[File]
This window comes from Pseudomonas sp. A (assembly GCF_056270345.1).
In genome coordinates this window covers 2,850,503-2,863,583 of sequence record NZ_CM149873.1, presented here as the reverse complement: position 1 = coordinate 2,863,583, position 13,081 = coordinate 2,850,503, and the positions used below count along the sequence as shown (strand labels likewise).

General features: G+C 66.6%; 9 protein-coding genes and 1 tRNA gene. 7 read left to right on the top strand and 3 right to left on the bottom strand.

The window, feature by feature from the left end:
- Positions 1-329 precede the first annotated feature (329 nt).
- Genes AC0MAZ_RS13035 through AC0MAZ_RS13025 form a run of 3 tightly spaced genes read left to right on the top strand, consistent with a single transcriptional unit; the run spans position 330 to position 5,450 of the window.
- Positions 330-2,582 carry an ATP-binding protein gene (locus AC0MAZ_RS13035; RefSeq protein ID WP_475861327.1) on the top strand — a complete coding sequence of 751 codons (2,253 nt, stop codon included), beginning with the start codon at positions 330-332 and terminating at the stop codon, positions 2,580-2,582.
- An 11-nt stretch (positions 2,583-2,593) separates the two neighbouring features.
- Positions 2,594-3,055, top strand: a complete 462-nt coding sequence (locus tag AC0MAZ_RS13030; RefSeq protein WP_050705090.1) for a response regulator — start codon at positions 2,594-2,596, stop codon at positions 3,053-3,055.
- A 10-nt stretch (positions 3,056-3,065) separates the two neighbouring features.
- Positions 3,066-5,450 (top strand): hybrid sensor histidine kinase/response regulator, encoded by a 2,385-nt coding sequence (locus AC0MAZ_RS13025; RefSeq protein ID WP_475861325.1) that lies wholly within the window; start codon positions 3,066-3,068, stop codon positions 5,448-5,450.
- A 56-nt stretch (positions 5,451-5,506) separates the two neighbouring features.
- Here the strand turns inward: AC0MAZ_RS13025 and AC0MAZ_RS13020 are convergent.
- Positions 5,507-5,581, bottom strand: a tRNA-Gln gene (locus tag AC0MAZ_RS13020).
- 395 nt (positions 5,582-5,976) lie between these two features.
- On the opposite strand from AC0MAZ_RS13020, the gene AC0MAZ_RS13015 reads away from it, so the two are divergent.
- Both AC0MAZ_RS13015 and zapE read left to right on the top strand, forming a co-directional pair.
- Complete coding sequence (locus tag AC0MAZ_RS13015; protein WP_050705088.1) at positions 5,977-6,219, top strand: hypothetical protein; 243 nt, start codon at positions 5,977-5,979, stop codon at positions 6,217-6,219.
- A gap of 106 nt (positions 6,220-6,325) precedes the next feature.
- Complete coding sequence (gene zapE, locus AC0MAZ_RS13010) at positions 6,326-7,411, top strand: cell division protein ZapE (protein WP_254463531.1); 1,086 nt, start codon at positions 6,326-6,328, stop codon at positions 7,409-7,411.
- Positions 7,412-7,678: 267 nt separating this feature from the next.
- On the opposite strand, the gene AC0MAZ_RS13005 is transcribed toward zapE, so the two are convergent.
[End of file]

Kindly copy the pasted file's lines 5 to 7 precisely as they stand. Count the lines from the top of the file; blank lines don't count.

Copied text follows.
- Positions 1-329 precede the first annotated feature (329 nt).
- Genes AC0MAZ_RS13035 through AC0MAZ_RS13025 form a run of 3 tightly spaced genes read left to right on the top strand, consistent with a single transcriptional unit; the run spans position 330 to position 5,450 of the window.
- Positions 330-2,582 carry an ATP-binding protein gene (locus AC0MAZ_RS13035; RefSeq protein ID WP_475861327.1) on the top strand — a complete coding sequence of 751 codons (2,253 nt, stop codon included), beginning with the start codon at positions 330-332 and terminating at the stop codon, positions 2,580-2,582.